AbstractFive publications 6, 18, 28, 68, 110 were produced and a 3 month study tour of powder metallurgy in Europe 6 was undertaken.
Elemental iron powder/graphite mixes of "as supplied" and "coarse fraction" powders were used throughout, and these were characterized in the normal manner.
Test specimen and preforms were produced by mechanical compaction, and generally sintered in accordance with standard industrial practice, followed by micro-examination of selected specimen.
Specimen were subjected to hot torsion, hot tensile and dilatometer tests. Room temperature tests were performed to measure the lateral and longitudinal strain components arising from uniaxial tensile stress.
A mathematical model 110 was devised to represent a porous material subjected to tensile testing to destruction. Tensile tests were conducted at room temperature, to characterize the preform material, and check the findings of the micro-examinations.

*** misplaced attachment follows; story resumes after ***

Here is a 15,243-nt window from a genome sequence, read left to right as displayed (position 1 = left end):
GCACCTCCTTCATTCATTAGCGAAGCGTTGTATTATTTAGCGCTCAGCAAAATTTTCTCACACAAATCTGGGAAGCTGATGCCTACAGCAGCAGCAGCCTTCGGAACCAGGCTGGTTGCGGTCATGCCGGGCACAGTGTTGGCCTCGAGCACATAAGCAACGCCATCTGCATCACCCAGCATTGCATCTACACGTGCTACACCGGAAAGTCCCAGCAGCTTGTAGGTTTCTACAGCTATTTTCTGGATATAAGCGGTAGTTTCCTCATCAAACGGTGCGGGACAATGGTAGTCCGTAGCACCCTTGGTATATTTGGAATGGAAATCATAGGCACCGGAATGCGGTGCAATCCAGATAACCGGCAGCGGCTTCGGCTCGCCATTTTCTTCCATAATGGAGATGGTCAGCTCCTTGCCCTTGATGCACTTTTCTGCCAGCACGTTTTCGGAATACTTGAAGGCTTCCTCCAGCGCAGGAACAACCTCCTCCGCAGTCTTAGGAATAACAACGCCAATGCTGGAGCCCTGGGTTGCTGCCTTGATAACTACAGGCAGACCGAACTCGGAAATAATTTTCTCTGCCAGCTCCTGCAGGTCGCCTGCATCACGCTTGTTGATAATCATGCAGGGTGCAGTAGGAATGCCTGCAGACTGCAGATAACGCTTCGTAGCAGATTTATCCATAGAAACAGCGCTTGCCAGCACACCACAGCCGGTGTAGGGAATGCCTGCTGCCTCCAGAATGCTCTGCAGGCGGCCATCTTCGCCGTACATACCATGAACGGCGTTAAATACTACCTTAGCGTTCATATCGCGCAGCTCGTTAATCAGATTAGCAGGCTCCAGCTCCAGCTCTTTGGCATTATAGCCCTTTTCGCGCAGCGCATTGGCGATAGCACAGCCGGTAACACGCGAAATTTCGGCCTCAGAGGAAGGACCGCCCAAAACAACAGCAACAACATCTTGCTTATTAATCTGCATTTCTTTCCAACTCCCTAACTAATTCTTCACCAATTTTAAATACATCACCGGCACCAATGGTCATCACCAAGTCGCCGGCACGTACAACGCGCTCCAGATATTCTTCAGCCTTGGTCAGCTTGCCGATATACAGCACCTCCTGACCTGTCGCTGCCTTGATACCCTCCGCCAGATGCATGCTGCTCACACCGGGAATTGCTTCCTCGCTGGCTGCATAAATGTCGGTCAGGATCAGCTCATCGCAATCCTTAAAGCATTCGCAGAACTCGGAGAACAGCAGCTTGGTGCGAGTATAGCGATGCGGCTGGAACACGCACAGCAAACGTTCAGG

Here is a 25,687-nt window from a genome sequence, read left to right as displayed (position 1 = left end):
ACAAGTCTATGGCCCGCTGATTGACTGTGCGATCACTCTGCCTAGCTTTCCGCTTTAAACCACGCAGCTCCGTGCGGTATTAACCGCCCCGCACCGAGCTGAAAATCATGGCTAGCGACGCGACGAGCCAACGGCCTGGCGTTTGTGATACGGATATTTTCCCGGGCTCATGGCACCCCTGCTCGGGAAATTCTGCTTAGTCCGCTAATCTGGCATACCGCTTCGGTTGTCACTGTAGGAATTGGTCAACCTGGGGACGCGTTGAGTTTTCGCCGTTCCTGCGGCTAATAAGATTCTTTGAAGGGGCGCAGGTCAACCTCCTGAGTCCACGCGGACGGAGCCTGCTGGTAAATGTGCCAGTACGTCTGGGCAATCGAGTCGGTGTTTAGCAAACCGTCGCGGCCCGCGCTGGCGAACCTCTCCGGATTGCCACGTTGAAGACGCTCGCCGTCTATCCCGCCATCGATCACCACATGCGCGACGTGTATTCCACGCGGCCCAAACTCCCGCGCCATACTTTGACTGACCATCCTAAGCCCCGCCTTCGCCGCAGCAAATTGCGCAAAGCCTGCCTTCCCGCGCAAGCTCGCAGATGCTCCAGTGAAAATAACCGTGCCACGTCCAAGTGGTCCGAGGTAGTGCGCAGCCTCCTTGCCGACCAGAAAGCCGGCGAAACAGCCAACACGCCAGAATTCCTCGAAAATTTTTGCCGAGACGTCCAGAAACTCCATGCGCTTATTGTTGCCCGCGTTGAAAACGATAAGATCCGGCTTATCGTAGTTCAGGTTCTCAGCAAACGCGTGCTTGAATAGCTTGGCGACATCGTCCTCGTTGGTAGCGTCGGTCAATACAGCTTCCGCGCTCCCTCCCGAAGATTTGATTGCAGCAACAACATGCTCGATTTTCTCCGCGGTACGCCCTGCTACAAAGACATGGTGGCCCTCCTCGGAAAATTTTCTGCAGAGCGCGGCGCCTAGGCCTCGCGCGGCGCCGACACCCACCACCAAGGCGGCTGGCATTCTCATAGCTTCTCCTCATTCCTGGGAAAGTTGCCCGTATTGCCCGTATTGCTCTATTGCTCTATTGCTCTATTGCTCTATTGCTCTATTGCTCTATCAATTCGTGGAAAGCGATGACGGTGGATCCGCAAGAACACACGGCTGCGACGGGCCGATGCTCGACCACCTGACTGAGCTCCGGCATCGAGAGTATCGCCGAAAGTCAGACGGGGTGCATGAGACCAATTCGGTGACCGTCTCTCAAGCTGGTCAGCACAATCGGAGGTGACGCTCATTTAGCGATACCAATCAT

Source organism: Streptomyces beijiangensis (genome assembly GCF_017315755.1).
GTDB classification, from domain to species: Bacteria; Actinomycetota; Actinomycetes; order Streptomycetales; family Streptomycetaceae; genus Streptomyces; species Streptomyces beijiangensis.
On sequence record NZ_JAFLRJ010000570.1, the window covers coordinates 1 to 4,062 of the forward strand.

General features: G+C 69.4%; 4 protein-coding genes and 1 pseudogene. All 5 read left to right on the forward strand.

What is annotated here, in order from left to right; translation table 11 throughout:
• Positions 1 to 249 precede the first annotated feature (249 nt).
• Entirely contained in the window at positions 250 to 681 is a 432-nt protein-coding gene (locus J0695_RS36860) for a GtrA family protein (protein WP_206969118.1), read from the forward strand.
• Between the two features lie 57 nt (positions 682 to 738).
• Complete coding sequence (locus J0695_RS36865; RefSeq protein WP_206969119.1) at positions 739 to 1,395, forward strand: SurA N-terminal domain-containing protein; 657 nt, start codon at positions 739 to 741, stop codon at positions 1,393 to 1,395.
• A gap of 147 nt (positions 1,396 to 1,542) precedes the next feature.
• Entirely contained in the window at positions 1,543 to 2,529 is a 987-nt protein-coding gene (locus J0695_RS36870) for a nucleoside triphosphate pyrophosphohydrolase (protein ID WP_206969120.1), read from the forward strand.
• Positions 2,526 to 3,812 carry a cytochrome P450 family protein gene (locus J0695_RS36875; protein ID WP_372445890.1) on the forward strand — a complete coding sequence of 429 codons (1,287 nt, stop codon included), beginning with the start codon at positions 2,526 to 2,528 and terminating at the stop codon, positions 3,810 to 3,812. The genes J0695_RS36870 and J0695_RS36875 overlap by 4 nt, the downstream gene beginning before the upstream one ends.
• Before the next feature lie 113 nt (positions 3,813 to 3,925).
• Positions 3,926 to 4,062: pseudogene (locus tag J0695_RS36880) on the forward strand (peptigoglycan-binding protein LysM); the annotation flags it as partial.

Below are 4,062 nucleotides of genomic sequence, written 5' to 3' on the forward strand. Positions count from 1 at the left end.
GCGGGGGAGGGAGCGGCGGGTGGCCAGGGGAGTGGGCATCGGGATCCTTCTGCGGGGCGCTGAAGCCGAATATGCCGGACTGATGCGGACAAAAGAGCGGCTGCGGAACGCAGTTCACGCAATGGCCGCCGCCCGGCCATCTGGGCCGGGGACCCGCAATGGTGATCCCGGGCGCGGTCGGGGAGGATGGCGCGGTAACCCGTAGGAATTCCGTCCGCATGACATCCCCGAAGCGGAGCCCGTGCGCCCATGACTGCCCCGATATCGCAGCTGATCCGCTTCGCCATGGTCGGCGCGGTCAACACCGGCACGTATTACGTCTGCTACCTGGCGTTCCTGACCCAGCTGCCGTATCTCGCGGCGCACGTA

A pilot study of preform design 28 was undertaken to provide first hand experience of some of the problems involved in powder forging. A mathematical technique 68 was devised to assist in the design of new preforms, and to analyse successful preform shapes obtained by trial and error methods.
Some preliminary fatigue tests were performed on partly forged components. Use was made of the mathematical model 110, to help explain the consolidation process. The concept of a "coefficient of consolidation" was introduced and verified experimentally by a series of cold axisymmetric upset tests. The dependence of the apparent plastic Poisson's ratio on the initial density of the preform was demonstrated, and information provided regarding the plastic flow stress requirements for cold axisymmetric upsetting.
Hot axisymmetric upset and closed die tests were performed on cylindrical preforms, and the densification rates obtained were compared with the theoretically predicted values 18. Apparent plastic Poisson's ratios were measured at various sections along the partly forged preforms. Finally, a general appreciation of the forging load requirements was ascertained.
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